Tax rate a topic

Watson told PlayUSA he filed his Maryland online casino bill Jan. 12. He expects it to post on the Maryland legislative site any day.

The bill will include a 46% tax rate, including 1% for a problem gaming fund. That’s significantly higher than the 15% in his original iGaming bill introduced last year.

Wyman said The Innovation Group projected $407 million in total Maryland online casino revenue with a 45% tax rate, as opposed to $135 million at 15%.

But he did admit that a higher tax rate could diminish the market size.

“If the tax rate is 10%, online operators are going to operate their businesses differently than if they’re in an environment with a 45% tax rate. Some of the first things to be cut when you have 35 additional points of margin taking out at the initial stages are advertising, so that will have a negative impact on the market size.”

He responded to industry feedback that the tax rate on table games should be lower than slot machines. For brick-and-mortar casinos, slots rates vary by casino in Maryland from 39% to 60%. But table games are lower at 20%.

Watson asked Wyman if Maryland could offer table games at the same high flat tax rate as slots. Wyman responded that was a viable tax structure offered in several states.

Sponsors push back on some study points

Del. Vanessa Atterbeary, the House Ways and Means chair, invited Watson to participate in the briefing. Watson previously told PlayUSA Atterbeary would join him in filing Maryland iGaming legislation this year.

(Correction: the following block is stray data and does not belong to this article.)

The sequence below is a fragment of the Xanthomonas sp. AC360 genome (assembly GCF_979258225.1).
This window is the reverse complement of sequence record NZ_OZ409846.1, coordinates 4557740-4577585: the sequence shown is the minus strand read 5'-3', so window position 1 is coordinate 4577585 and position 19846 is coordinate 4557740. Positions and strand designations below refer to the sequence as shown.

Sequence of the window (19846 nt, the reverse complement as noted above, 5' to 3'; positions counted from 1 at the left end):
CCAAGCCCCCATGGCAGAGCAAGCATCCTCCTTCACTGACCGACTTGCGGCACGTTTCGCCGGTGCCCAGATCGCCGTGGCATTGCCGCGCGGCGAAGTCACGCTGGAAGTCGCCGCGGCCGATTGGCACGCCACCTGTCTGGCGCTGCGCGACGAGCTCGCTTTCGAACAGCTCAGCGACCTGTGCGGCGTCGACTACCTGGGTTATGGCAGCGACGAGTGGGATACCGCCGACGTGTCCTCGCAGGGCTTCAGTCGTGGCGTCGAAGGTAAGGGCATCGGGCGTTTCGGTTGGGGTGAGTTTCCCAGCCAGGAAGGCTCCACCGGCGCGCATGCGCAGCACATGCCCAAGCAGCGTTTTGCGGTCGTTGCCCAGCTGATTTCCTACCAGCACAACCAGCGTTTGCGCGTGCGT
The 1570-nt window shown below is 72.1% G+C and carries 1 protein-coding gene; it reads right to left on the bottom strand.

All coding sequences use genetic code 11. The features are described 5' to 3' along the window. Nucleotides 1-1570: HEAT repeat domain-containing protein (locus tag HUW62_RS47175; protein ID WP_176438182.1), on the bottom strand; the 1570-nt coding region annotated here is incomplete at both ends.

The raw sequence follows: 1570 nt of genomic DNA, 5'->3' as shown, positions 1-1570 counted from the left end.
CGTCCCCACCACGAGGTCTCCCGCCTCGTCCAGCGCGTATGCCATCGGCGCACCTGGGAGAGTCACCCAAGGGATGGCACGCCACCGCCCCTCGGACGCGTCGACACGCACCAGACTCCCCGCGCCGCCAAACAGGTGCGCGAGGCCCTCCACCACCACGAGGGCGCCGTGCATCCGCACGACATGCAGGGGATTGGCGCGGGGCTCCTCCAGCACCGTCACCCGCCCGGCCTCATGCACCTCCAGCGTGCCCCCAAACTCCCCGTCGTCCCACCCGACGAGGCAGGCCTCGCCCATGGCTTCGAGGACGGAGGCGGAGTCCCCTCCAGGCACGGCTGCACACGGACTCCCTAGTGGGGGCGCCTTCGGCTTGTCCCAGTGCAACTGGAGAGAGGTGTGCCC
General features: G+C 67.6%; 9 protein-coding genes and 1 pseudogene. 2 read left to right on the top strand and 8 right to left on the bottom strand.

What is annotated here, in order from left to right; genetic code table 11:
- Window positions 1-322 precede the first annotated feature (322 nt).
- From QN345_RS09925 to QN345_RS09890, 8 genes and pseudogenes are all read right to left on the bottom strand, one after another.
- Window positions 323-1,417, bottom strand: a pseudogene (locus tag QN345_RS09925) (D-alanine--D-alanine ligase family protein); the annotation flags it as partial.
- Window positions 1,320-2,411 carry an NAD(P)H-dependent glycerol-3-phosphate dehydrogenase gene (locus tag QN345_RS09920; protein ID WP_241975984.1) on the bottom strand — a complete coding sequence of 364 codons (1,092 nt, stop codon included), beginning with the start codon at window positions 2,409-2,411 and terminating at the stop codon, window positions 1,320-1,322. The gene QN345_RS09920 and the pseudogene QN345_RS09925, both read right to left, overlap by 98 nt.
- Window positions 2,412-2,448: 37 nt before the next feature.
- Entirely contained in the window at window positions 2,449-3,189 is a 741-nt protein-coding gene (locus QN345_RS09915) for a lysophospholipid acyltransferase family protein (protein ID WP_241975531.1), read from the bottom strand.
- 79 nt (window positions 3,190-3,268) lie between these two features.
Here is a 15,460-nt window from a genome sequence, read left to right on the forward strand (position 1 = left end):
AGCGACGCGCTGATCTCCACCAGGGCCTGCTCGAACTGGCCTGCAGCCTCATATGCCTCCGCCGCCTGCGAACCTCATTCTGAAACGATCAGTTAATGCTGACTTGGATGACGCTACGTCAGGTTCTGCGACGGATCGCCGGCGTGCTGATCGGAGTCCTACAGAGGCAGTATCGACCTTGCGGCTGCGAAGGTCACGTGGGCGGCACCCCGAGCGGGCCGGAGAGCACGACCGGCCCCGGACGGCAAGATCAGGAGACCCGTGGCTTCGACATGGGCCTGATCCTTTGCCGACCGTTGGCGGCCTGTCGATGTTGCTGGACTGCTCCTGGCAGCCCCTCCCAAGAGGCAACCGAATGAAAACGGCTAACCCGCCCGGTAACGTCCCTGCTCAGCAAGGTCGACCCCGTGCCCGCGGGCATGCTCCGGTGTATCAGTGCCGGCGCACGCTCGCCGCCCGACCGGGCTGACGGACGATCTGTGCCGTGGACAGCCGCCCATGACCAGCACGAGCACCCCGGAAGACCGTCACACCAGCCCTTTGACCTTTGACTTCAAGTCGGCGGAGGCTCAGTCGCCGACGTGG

Atterbeary and Watson pushed back on several study points brought up by Wyman.

Watson pointed out that if the pandemic occurred again tomorrow to the same extent it did previously, Maryland casinos would close and generate no revenue. But under his iGaming legislation, casinos would continue to generate more than $300 million in annual revenue.

He added his belief that the addition of casinos in Virginia already will cannibalize the Maryland casino industry. So adding online casino as an additional revenue source could help mitigate that loss.

Atterbeary asked Wyman if illegal online gaming currently exists in Maryland, if there are promotions casinos can offer to drive people into brick-and-mortar casinos and if New Jersey has opened additional casinos since launching iGaming in 2023.

“Casinos, if they’re the operators of the online casino, one of the most valuable pieces to them is the integration of the loyalty programs. There is an awful lot of back and forth. You’re using the online platform to advertise the brick-and-mortar offerings. You’re also using your online presence and your brand. The idea you can leverage this omni-channel approach for your brand I think is something appealing to casinos, and I think it helps in both directions.”

Photo by PlayUSA
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Matthew Kredell

Matthew Kredell serves as senior lead writer of legislative affairs involving online gambling at PlayUSA. He began covering efforts to legalize and regulate online gambling in 2007 after federal passage of the Unlawful Internet Gambling Enforcement Act disrupted his hobby of playing small-stakes online poker. He has since interviewed more than 300 lawmakers around the country and written extensively about online gambling legislation. He has led coverage of bills to legalize online gambling in most states. A lifelong Angeleno and USC journalism alum, Matthew started his career working as a sportswriter for a decade at the Los Angeles Daily News. He has written on a variety of topics for Playboy Magazine, Men’s Journal, Los Angeles magazine, LA Weekly and